Should You Sell High on Alexander Mattison in 2023 Fantasy Football After the Vikings Released Dalvin Cook?

Is Alexander Mattison the best bang for your buck in the Vikings' backfield?

After Dalvin Cook‘s departure from the Vikings, Alexander Mattison‘s fantasy football numbers could explode. Or could they?

It seems like forever since rumors of the end of Dalvin Cook’s tenure in Minnesota first surfaced early in the 2023 offseason, but here we are. It’s been multiple eternities since fantasy players began salivating over the potential of Mattison in a lead-back role.

And why not? The guy was a volume machine whenever he filled in for an injured Cook. In seven games starting and/or playing at least 48 percent of the snaps, he averaged 19.5 carries, 84 rushing yards, 3.7 catches, and 34 receiving yards, to go with five total touchdowns. Over a 17-game season, that prorates to 332 carries, 1430 rushing yards, 63 catches for another 583 yards, and 12 total scores. Per game, he scored 17.7 half-PPR points, which would have been good for the RB5 in 2022.

And lo, the Vikings re-signed him to a two-year, $7 million deal. Which could become $4 million if he surpasses 1,000 yards rushing in that particular season. What. A. Steal, for one of the NFL’s next top backs, right? I mean, how did the rest of the league look past this guy? They saw the same insane production we did, right?


Or, maybe it’s time to take a step back. Could 31 other NFL teams really be missing this? I mean, maybe it’s understandable that guys that just signed new deals like Miles Sanders ($6.98M) and David Montgomery ($6.25M) get paid more in 2023, but even guys like Jamaal Williams ($5M) and Samaje Perine ($4.5M)?

No, something’s not adding up here. Maybe Mattison took a discount, and I mean a dis-count, to return to Minnesota. Here’s what he recently said during OTA’s:

“I love it here, so that was part of it,” Mattison said. “But some other things on the business side and understanding how it’s all laid out, how it’s all going to work out – it’s the best fit.”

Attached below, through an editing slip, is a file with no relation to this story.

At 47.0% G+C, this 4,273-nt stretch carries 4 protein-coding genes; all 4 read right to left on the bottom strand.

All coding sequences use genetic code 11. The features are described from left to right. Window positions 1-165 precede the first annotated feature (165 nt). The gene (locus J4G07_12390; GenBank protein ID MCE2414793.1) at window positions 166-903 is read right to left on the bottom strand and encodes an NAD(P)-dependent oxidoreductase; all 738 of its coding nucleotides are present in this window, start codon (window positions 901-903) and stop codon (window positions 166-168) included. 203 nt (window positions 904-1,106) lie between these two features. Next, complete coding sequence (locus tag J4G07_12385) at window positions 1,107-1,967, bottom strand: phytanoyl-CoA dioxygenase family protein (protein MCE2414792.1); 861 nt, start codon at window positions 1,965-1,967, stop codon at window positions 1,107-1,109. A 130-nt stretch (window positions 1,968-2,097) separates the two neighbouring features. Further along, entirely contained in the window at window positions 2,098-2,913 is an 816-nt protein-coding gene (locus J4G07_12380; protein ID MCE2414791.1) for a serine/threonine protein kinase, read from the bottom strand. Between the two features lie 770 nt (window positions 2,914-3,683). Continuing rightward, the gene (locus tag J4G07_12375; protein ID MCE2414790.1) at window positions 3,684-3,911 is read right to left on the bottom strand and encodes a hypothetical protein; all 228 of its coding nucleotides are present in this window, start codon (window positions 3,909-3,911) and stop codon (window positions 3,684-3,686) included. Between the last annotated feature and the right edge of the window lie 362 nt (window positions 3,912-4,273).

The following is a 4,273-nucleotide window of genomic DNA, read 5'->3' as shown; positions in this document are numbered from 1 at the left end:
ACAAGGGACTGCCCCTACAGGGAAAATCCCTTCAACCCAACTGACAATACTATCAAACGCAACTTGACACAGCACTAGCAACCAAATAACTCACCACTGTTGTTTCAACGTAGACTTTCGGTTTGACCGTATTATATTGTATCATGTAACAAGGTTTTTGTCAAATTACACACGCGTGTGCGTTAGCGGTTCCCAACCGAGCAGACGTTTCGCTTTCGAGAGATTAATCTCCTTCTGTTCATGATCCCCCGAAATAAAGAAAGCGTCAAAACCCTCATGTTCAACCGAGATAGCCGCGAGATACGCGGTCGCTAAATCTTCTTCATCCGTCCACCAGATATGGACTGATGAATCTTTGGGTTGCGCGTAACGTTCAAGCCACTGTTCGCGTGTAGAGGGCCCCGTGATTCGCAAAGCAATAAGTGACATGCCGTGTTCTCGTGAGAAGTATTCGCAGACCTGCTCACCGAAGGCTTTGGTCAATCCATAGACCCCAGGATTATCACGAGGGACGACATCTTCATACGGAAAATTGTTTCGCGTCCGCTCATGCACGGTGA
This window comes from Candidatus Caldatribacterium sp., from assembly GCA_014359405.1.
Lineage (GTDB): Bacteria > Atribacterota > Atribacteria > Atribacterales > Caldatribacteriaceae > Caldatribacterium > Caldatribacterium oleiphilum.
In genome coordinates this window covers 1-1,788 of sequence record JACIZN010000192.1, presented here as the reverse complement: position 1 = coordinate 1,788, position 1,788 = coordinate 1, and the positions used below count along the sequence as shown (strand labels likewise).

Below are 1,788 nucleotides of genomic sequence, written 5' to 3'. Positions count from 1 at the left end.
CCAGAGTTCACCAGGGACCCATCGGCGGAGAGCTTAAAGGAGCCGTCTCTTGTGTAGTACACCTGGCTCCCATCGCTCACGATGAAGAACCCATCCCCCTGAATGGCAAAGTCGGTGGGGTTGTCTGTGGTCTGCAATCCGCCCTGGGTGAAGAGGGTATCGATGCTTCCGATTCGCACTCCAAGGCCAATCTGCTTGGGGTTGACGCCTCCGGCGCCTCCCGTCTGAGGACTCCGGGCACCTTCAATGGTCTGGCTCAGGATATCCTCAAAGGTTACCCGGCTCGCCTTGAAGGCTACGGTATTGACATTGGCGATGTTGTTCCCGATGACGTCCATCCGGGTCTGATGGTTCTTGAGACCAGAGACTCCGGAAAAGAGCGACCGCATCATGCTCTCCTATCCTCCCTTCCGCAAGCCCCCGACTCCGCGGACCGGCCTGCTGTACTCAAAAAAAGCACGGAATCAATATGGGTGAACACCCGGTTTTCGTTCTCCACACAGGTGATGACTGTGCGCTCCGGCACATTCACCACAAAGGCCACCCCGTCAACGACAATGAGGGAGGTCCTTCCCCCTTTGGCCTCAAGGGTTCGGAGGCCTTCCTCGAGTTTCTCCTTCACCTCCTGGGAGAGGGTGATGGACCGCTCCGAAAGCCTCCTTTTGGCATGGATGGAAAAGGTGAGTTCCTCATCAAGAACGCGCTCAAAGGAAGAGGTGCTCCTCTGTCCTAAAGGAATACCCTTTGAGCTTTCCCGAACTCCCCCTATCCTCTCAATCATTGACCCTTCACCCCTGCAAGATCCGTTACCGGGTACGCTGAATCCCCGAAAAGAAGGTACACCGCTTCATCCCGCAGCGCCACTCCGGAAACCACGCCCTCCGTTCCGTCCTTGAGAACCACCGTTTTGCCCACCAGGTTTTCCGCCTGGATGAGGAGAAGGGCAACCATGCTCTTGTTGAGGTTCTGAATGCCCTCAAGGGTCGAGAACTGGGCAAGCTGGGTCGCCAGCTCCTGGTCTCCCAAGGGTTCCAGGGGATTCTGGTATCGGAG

Doesn’t sound like a guy who thinks the Vikes got a steal. In fact, the aforementioned Montgomery was reported to be higher on the Vikings front office’s list and they just didn’t get him. Regardless, at least head coach Kevin O’Connell believes in Mattison’s three-down skills.

“It’s been really good to see Alex Mattison take a few more reps [this offseason] and really show that all three-down kinda ownership that he’s been capable of for a long time,” O’Connell told reporters at the end of May.

So, why do so many people, like’s Will Ragatz, feel that Mattison won’t just run away with the backfield?

“To be clear, Mattison won’t just step into the workhorse role Cook occupied during his Vikings tenure,” Ragatz said. “This will be somewhat of a committee situation, with 2022 fifth-round pick Ty Chandler likely to be the primary complement to Mattison. Chandler, who brings 4.38 speed and elite acceleration to the table, could be the lightning to Mattison’s thunder. Kick returner Kene Nwangwu also has an outside shot to be in the mix for carries.”


It’s not just Chandler and Nwangwu that bring speed to the table. Though not as fast as those two, seventh-round rookie DeWayne McBride also enters the running back room with more speed than Mattison.

Coming in at 5′ 10″, 209 pounds, he may not have the size to be an every-down power back that he was able be at UAB (233 carries, 1713 yards, 19 TDs, 7.4 yards-per-carry in just 12 games). But he may not have to, with Ty Chandler looking at an opportunity to use his speed to take some work away from Mattison this season.